I do have one reservation though, or if not a reservation then certainly it is something that has left me perplexed to say the least, and that's the end of the film. I can't say what happens, as that would spoil it for those who havent seen the film, but i can say something as to my own thoughts on how the film reaches a conclusion (if that's what it can be called?). I had to do a little looking around to check if there was any reaon for the chosen ending remaining in the film - and it turns out that there was a problem at the lab where the film was being developed, so at the very least there is a practical reason for its applicatio. But Kiarostami doesn't strike me as the sort of artist who, facing the problem of not having the ending he intially wanted to the film, would just settle in the cutting room for something superfluous to narrative requirements. So what is the purpose? The first name that came to my mind was Michael Haneke (specifically his soon to be remade Funny Games), a director whose treatment of the limitiations of cinema (and the artificiality of its construction) form part of his distinct yet unique style; another that i've seen in discussion is Alejandro Jodorowsky (specifically in relation to The Holy Mountain).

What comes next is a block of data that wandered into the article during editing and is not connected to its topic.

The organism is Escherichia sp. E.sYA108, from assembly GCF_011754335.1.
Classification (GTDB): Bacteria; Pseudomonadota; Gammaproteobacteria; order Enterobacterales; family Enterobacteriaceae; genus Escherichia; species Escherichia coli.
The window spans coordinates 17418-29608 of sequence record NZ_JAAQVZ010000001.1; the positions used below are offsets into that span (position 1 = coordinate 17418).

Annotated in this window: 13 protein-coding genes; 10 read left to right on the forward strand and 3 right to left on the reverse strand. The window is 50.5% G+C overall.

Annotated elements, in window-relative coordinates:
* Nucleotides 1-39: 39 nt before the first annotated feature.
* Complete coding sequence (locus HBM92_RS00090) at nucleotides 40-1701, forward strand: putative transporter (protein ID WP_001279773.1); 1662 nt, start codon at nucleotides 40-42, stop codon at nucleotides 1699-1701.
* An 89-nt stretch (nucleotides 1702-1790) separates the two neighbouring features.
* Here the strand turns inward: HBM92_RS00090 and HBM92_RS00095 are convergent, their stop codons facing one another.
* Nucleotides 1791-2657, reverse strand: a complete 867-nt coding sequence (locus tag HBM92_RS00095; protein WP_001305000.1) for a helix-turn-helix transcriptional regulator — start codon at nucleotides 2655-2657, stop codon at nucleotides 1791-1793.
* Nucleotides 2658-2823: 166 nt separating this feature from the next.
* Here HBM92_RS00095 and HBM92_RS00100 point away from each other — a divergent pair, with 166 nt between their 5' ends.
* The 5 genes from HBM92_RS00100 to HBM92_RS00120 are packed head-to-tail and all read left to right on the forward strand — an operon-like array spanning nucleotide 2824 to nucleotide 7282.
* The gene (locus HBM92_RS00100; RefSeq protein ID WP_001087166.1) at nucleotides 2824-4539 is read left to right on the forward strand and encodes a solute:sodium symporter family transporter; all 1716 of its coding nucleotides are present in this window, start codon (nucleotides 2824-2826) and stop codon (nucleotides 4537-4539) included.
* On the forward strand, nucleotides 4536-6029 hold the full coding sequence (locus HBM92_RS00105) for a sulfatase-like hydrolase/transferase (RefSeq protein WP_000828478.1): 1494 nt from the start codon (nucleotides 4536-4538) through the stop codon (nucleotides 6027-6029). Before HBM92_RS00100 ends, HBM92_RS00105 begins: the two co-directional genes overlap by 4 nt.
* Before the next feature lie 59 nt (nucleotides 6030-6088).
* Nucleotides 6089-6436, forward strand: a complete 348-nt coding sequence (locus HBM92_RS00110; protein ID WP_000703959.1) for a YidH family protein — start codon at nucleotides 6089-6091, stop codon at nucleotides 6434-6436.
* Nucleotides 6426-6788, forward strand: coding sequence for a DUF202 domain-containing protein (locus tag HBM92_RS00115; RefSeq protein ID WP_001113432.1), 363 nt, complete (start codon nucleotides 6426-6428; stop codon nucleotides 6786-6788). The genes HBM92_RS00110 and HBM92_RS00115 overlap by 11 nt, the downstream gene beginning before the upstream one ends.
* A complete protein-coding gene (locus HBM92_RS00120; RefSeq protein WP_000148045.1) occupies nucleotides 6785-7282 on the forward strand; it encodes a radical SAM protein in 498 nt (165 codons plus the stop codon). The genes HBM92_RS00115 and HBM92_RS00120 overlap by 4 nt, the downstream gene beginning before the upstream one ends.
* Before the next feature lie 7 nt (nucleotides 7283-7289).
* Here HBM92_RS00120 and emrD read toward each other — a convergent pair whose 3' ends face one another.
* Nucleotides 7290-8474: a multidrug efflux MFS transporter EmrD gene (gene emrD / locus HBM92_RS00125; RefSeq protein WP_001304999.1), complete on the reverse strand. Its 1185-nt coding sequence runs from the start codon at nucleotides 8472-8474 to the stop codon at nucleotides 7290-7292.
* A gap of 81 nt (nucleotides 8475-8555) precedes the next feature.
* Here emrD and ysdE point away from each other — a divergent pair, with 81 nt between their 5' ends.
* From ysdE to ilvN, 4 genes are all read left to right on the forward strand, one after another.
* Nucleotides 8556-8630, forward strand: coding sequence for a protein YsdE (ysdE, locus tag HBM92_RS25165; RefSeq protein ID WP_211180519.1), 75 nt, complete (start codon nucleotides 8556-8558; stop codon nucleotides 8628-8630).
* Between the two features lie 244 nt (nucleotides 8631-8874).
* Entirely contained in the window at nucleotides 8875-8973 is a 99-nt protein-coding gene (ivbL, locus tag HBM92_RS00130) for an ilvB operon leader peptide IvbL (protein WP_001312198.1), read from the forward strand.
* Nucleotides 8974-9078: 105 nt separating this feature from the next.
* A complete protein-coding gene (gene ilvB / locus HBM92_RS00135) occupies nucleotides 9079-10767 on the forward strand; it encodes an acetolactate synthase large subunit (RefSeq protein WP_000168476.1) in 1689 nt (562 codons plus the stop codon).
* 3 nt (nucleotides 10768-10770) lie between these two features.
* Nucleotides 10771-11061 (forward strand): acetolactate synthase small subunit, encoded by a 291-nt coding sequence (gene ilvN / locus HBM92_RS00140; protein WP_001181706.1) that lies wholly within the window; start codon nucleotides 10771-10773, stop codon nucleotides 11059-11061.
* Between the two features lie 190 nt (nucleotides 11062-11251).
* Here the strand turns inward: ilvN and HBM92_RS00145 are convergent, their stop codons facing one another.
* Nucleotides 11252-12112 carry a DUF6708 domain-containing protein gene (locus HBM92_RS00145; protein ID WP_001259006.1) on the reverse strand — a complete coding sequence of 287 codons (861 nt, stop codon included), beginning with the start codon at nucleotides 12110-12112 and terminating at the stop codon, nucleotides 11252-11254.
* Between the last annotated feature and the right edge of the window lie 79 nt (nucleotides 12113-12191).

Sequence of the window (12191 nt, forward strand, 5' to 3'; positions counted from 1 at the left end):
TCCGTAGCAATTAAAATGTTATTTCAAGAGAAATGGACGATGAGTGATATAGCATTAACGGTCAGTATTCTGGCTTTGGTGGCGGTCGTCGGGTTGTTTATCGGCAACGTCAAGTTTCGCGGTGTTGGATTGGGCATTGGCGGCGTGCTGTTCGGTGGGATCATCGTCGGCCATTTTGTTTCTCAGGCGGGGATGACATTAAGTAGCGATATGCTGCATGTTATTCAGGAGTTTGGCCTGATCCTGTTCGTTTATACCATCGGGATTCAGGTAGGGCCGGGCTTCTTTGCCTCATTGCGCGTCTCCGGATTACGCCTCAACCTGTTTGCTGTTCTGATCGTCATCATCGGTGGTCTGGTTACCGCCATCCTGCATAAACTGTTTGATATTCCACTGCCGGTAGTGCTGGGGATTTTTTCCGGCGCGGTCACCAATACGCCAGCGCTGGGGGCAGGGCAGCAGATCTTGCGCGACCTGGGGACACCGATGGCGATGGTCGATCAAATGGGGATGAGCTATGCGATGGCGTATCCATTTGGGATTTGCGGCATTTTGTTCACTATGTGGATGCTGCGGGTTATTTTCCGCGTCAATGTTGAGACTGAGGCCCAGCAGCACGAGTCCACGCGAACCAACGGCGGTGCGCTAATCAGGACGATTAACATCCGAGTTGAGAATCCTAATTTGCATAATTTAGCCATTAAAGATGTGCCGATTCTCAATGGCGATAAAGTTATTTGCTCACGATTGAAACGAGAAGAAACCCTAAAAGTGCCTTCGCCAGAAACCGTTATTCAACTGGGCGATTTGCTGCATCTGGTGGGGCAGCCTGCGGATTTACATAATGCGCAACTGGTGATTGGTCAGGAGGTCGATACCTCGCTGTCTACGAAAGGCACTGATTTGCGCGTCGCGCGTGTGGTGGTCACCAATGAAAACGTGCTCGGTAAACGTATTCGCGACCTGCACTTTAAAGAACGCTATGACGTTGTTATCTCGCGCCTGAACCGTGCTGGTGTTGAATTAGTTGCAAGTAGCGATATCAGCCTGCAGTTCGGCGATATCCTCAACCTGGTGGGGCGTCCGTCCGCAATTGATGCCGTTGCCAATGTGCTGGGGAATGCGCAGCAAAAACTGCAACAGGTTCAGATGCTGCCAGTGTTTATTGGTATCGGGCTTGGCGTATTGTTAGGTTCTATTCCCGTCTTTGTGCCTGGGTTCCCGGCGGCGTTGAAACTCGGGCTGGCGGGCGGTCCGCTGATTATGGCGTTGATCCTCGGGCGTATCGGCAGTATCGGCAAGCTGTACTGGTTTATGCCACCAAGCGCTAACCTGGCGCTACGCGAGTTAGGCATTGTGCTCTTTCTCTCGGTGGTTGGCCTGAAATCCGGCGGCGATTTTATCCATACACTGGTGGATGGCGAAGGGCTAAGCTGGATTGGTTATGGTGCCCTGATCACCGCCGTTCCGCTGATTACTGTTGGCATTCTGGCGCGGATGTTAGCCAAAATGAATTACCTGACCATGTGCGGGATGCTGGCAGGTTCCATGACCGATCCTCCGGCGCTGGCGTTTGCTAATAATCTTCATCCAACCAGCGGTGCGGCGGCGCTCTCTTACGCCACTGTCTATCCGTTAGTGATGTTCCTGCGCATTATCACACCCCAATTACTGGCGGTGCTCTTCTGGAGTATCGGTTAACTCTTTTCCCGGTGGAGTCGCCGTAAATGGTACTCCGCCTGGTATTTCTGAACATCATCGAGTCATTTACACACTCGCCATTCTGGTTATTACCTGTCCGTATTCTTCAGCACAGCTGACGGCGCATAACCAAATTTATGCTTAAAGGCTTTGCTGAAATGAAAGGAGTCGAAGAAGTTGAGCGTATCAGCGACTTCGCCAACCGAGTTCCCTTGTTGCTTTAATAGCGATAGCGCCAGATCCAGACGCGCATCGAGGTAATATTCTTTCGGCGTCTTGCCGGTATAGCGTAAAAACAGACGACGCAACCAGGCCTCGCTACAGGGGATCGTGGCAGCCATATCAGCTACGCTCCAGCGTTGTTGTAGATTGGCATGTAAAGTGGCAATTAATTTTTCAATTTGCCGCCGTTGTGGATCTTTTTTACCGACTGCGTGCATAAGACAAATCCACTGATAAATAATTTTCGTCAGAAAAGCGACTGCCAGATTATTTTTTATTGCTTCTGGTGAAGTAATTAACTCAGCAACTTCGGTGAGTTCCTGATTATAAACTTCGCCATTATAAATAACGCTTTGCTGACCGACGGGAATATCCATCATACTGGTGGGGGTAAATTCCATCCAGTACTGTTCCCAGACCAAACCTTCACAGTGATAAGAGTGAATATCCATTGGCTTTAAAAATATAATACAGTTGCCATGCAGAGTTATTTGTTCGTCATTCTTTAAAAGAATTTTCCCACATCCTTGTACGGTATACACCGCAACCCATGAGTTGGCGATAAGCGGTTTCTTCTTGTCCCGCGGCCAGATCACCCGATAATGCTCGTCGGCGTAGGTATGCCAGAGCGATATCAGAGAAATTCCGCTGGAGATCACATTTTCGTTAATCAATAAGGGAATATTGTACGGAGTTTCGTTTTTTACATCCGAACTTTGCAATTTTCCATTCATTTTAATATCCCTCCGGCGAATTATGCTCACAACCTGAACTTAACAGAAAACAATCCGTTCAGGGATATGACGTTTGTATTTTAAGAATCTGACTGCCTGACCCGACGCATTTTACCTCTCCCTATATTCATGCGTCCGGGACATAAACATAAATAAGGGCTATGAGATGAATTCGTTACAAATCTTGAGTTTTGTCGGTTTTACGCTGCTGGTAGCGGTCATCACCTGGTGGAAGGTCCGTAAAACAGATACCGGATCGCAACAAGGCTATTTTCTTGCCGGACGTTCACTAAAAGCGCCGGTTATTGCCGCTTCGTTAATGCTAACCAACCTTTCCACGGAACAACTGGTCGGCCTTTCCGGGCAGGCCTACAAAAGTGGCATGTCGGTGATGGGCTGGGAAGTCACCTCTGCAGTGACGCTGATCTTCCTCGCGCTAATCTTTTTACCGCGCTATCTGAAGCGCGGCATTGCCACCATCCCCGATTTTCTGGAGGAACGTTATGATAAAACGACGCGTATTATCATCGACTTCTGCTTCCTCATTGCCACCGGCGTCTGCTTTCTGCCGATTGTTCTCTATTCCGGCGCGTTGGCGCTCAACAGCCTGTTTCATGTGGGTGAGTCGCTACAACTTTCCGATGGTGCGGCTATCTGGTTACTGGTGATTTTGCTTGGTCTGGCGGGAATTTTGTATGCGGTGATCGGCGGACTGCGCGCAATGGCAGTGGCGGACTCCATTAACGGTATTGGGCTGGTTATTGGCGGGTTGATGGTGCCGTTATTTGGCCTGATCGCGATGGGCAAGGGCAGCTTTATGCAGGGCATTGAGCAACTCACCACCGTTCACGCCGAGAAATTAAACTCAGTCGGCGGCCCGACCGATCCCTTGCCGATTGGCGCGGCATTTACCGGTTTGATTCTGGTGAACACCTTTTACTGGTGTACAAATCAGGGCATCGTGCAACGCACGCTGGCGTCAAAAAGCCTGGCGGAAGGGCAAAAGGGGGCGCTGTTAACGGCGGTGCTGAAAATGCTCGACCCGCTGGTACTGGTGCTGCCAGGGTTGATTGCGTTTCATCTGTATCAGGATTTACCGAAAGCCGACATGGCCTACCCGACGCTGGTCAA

Both of these names seem to be close to, and a million miles away from what Abbas is doing. He is drawing attention to the artifice inherent within the medium of film, but it is not a ploy or trick - indeed it's a futherance, or natural continuation of the plot and focus of the film i.e. emotional isolation. Perhaps only through reminding the audience that we are just watchinga movie, can the audience every hope to appreciate just how distanced the protagonist feels from the world around him. By forcibly tearing his audience from the fiction of the narrative, Kiarostami has shown at once bravery (in having the cojones to finsh a film like that) and incredible luciduty of vision in letting the emotional subtext of the movie (and often alck of it) supercede the story itself in the un(?)dramatic denouement.

An unforgettable film, that we are probably not meant to love - rather one for reflection, pondering and endless discussion. 8/10